How Tory Burch Is Helping People During The Pandemic

Tory Burch may have made a name for herself as a high-end fashion designer best known for her signature ballet flats, but by the time the COVID-19 pandemic is over, she might have made a name for herself for another matter entirely. Today, Burch is not just working with medical equipment manufacturers to keep healthcare professionals protected, she's also leading an industry-wide push to get government stimulus for the fashion retail industry, which has been hit hard by lockdowns and shelter-in-place orders.

Tory Burch's signature brand is collaborating with what it says is the country's biggest healthcare union in the country, 1199SEIU United Healthcare Workers East, which has over 450,000 members scattered throughout Massachusetts, New York, New Jersey, Maryland, Florida, and Washington D.C. Tory Burch will provide $5 million worth of healthcare equipment including scrubs, belts, and sneakers. The company is also donating 3,000 yards of fabric that will be turned into face masks and hospital gowns for the Catholic Health Services of Long Island (via Harper's Bazaar).

Tory Burch's campaign echoes that of other luxury goods brands around the world. French luxury conglomerate LVMH and jewelry brand Bulgari are harnessing various perfume and cosmetics factories to make hydroalcoholic gel or hand sanitizer, which is being given to health authorities in France. Italy's Prada, and workshops for Gucci, Saint Laurent, and Balenciaga either are currently, or will be, making face masks.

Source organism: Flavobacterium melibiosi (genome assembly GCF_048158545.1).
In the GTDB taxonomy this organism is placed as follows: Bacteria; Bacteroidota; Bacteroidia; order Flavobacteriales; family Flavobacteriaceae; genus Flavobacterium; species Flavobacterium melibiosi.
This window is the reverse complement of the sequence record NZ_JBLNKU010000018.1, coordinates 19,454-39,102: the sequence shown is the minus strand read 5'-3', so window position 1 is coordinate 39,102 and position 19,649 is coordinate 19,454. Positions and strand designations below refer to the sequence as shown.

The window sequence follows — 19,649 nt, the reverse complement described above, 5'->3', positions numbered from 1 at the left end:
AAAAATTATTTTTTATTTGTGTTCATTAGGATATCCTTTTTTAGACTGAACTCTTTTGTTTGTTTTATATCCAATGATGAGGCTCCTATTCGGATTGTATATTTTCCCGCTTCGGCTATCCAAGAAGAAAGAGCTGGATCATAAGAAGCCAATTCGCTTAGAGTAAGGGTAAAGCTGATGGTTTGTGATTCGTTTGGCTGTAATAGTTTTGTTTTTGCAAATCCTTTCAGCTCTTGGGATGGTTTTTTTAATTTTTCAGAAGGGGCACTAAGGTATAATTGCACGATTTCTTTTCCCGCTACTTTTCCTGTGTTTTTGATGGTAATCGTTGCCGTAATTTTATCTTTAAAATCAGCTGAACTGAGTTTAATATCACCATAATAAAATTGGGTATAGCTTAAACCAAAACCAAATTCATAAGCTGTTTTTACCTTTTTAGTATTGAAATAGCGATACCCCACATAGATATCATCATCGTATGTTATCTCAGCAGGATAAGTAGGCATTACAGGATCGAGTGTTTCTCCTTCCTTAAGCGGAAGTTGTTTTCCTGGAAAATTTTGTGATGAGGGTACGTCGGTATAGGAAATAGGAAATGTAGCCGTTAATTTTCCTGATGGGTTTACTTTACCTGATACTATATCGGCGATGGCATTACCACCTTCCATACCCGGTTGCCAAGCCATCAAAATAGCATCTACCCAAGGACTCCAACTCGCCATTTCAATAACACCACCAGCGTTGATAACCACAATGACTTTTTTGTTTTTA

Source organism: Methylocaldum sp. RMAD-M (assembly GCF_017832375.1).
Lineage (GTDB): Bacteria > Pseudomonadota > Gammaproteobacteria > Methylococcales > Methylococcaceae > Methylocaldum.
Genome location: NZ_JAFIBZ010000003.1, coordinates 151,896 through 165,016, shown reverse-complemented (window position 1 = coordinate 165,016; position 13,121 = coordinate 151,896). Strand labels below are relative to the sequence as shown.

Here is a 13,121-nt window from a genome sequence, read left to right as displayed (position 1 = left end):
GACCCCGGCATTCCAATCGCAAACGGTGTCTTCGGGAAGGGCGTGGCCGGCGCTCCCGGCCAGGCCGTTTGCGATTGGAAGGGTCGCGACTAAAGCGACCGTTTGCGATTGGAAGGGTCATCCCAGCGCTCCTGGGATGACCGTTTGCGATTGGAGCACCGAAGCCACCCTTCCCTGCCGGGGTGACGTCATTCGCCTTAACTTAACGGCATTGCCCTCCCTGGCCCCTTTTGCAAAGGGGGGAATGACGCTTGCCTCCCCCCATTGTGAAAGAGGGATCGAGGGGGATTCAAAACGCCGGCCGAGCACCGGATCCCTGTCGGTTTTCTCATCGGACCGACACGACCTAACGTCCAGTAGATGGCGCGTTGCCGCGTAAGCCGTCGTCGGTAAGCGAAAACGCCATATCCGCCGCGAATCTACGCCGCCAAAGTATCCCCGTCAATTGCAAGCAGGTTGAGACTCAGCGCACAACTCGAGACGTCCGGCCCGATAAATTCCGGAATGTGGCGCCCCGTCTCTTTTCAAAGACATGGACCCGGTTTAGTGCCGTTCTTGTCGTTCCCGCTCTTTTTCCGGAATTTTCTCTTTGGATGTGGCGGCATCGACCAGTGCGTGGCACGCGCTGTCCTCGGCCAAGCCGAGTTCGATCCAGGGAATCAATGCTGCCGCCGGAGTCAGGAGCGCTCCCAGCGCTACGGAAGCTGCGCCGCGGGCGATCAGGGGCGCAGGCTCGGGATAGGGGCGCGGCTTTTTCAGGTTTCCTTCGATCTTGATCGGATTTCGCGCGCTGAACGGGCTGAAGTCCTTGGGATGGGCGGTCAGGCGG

The pandemic has hit the U.S. retail industry hard

Aside from helping frontline workers, Tory Burch is also working on getting a financial relief package for the retail industry, which the National Retail Federation says represents nearly 52 million jobs and nearly $4 trillion worth of gross domestic product. Burch took charge at the prompting of the Council of Fashion Designers of America; she has since reached out to executives from other brands to form a working group to address the situation. Some industry heads, including Gap Inc.'s Chief Executive Sonia Syngal, are expecting to see pandemic-related job losses in the tens of millions (via The New York Times).

Forbes reports the retail industry is looking to the government for three types of help: help for stores to retain people on payroll, help in making rent payments by supporting store landlords, and breaks from duties and tariffs. Burch told The New York Times that without government assistance the industry could fail. Burch also told Forbes that retailers could face the reality of laying off between 50 to 80 percent of staff, and possibly even filing for bankruptcy.